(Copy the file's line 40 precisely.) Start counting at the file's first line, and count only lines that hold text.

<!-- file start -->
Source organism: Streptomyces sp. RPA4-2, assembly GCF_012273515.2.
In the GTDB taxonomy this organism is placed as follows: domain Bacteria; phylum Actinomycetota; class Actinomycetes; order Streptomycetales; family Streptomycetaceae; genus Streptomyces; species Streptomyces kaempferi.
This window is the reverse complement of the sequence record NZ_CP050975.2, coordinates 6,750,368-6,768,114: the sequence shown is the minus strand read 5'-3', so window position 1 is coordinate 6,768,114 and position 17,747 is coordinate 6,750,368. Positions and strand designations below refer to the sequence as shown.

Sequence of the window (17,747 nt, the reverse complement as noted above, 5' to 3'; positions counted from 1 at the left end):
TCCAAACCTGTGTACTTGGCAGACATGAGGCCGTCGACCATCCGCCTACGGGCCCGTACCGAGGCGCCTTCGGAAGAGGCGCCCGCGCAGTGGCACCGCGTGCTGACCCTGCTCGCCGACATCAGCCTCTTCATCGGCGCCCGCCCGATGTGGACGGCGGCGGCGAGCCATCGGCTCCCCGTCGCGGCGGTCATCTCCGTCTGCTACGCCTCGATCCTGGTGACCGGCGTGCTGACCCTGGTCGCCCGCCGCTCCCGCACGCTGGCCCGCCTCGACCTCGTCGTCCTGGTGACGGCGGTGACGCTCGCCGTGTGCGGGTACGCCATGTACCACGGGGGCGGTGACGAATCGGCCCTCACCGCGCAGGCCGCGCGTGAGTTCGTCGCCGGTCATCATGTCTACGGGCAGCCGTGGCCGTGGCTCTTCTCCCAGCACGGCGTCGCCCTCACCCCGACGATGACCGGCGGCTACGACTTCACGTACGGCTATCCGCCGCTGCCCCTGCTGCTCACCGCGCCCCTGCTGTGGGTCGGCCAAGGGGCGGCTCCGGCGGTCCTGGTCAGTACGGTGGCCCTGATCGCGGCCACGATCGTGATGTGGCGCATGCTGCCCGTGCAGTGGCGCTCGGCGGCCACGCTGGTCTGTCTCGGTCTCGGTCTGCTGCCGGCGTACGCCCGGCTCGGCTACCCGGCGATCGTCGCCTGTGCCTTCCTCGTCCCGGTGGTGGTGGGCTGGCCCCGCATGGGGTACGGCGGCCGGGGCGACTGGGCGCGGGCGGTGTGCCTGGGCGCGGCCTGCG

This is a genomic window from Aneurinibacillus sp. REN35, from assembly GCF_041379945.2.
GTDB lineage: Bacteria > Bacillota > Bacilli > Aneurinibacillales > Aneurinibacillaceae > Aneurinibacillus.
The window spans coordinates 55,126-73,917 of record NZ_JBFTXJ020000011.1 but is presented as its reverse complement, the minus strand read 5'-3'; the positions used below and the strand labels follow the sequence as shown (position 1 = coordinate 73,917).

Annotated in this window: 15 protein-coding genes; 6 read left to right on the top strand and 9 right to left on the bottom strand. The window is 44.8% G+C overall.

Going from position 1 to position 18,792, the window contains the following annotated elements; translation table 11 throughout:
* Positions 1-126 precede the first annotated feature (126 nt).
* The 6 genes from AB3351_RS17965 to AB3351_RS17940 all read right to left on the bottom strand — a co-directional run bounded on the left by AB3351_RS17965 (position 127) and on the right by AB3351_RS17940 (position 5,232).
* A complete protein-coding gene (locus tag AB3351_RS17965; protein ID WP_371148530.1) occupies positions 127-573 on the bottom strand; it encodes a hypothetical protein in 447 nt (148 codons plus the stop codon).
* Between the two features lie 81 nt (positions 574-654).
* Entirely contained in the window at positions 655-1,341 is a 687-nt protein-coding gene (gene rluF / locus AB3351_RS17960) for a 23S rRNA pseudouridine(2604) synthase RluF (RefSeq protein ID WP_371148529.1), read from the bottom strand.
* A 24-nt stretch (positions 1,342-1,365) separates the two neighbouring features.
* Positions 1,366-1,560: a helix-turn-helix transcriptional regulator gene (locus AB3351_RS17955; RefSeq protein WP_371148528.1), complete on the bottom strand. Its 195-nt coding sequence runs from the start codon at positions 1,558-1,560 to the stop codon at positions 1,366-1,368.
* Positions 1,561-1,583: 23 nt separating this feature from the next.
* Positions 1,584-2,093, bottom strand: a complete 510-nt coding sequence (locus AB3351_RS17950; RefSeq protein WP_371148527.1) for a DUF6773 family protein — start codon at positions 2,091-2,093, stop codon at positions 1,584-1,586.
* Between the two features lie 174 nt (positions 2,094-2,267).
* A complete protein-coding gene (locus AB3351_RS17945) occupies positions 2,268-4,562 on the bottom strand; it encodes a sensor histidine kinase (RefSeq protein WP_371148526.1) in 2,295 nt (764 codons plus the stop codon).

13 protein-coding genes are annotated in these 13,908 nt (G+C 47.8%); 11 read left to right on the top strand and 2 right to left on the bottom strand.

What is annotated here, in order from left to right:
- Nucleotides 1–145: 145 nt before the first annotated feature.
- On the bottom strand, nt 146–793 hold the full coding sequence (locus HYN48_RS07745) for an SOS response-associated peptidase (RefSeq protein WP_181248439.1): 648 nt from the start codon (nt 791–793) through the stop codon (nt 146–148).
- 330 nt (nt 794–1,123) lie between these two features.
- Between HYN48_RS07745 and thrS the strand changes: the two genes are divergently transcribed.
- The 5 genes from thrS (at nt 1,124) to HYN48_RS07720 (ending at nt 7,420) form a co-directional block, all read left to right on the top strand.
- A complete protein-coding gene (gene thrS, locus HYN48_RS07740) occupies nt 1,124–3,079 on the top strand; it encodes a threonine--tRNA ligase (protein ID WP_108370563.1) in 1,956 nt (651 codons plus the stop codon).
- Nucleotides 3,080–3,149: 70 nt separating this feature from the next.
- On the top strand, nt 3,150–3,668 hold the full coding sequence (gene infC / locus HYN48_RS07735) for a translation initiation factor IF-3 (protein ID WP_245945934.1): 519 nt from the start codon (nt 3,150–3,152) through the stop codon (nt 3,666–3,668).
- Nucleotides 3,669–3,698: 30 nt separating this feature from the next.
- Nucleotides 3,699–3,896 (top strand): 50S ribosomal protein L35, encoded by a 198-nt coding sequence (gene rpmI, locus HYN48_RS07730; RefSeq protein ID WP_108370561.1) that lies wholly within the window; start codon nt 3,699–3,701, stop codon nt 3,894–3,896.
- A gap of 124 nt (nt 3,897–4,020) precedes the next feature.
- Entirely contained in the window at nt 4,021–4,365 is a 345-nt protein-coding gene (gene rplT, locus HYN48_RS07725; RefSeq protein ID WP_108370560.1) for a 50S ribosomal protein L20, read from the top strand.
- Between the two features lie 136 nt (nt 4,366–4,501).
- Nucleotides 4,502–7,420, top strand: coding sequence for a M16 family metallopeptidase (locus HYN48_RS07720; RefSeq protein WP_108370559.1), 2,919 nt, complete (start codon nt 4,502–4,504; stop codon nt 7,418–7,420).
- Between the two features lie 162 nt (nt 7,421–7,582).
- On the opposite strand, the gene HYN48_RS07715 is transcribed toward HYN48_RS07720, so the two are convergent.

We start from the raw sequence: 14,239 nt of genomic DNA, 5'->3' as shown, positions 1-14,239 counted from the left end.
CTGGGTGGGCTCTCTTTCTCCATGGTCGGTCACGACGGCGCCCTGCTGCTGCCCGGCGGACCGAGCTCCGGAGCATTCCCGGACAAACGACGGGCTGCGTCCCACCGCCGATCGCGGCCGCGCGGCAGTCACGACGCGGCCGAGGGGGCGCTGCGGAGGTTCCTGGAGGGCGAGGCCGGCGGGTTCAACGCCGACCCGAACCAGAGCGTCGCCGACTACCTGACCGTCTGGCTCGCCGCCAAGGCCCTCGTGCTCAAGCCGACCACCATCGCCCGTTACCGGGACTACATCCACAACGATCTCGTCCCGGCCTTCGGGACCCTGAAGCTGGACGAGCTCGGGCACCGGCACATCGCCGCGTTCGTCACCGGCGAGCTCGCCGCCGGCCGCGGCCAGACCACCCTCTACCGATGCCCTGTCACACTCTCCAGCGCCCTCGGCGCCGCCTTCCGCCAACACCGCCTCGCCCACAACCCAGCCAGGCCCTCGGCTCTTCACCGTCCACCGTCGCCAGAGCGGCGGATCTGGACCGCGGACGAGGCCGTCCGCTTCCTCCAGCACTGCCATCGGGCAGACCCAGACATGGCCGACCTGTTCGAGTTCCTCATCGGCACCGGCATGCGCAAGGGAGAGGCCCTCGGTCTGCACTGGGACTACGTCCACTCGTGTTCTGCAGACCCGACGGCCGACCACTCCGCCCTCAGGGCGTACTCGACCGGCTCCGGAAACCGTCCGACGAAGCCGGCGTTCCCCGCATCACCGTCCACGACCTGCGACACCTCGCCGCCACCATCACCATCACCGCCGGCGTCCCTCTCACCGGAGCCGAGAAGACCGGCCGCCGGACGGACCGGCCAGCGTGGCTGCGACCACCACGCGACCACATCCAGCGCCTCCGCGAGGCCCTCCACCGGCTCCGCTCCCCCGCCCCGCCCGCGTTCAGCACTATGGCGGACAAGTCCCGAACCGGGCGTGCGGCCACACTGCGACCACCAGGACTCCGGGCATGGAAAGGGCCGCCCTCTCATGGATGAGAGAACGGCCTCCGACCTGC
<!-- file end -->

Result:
We start from the raw sequence: 14,239 nt of genomic DNA, 5'->3' as shown, positions 1-14,239 counted from the left end.